“When the doctors told me the news, my world stopped,” says LynnMarie Rink, a Grammy-nominated artist and entertainer, who began a journey she did not wish to take. “I was frozen. I thought my life was over—and my career. I even wished it were over. But in that ‘frozen’ period, I slowly began to write, and just like the end of a winter thaw that leads to spring, through writing, I found a new beginning.”
That new beginning came when Rink stopped running from her past and fearing her future, and learned to accept her life as it was. An adult child of alcoholism, she was now ready to admit that she was a codependent, a survivor of depression, and most importantly, the mother of a special needs child.
“The news that James would have Down syndrome took me to a place of darkness so black I never thought I would get out. I didn’t want to raise a son with this disease. All I wanted to do was ‘fix’ him. But through her music, therapy, and the help of family and friends, Rink slowly began to heal. She is now ready to tell her powerful story in the hope that it will help others to do the same.
In order to truly appreciate Rink’s story, you need to know her past. Raised in an ethnic community outside of Cleveland, Ohio, the customs and music of her Eastern European immigrant grandparents served as the backdrop for the chaos of her dysfunctional childhood home. But she learned at an early age the power music had to bring joy in the midst of pain.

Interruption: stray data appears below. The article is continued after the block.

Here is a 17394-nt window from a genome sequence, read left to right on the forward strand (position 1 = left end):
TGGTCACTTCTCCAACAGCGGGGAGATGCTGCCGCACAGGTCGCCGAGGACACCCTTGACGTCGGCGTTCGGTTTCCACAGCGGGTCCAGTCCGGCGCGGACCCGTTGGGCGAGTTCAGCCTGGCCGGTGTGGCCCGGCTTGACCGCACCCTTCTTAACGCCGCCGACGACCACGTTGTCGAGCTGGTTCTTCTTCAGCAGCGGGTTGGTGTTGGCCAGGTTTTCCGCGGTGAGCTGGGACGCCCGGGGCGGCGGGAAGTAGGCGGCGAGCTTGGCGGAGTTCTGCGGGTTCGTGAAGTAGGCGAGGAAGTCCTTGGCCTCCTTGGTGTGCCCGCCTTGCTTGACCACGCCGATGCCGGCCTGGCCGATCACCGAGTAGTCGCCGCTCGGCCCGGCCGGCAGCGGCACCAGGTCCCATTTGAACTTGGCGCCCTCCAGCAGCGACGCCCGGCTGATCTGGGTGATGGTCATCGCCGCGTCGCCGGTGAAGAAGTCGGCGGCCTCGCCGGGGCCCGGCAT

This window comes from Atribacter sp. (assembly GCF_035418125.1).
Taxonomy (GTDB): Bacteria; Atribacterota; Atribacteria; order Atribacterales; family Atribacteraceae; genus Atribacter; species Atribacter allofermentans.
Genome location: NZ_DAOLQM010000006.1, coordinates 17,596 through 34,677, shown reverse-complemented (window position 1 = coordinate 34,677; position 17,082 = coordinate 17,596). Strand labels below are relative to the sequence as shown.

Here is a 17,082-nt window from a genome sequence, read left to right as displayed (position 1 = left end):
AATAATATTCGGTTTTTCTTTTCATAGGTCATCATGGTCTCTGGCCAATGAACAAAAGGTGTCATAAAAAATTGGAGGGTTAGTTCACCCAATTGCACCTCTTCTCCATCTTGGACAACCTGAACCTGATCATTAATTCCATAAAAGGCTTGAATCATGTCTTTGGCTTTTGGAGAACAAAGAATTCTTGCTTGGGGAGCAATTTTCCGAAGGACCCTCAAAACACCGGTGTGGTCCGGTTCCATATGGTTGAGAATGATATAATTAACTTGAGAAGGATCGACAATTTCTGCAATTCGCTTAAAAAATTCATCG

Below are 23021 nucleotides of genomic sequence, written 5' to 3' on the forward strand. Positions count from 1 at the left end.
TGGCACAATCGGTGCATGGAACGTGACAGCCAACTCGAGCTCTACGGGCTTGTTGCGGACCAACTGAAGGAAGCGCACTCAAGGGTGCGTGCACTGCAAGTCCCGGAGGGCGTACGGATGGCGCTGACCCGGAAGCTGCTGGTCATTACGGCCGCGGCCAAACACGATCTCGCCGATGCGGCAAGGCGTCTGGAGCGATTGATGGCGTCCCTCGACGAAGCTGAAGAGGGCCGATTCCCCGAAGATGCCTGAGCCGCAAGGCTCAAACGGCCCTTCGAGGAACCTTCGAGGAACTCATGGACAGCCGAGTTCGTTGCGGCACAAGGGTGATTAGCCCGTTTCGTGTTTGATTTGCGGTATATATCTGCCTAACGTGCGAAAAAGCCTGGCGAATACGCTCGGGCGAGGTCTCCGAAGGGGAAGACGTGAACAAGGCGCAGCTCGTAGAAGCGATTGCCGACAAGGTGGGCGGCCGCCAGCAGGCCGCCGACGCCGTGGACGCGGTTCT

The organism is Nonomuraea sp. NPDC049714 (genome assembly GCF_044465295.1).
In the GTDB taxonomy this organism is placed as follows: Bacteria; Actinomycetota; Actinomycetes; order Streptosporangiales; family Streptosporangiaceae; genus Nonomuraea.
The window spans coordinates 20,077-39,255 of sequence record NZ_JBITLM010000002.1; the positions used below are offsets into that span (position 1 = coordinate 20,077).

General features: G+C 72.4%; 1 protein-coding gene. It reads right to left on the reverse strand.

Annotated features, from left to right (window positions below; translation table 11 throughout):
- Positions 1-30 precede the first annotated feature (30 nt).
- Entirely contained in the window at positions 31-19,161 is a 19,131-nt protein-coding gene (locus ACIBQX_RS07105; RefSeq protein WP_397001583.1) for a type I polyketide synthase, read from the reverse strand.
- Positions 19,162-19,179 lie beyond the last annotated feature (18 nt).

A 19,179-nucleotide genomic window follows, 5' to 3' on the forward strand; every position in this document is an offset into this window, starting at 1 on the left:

“It was my First Communion party, and it was boring,” she remembers. “Then my dad began to play his accordion, and in an instant everyone was laughing and having a good time. The music changed people’s spirits. It was at that moment I knew I wanted to entertain people and make them happy.”
Rink did exactly that. She learned to play the button accordion, and began to work hard to break down the barriers in people’s minds of polka music being performed by portly old men in lederhosen. In the course of a few years, she garnered not one, but five Grammy nominations—the first and only female artist to hold that honor. She performed all over the world, bringing her modern-day polka music to people who loved the fresh sound.
Jay Leno introduced Rink as “The Dixie Chick of Polka” when she performed on The Tonight Show. And after moving to Nashville, legendary guitarist Chet Atkins invited her to tour with him. They did a show together before Atkins succumbed to cancer.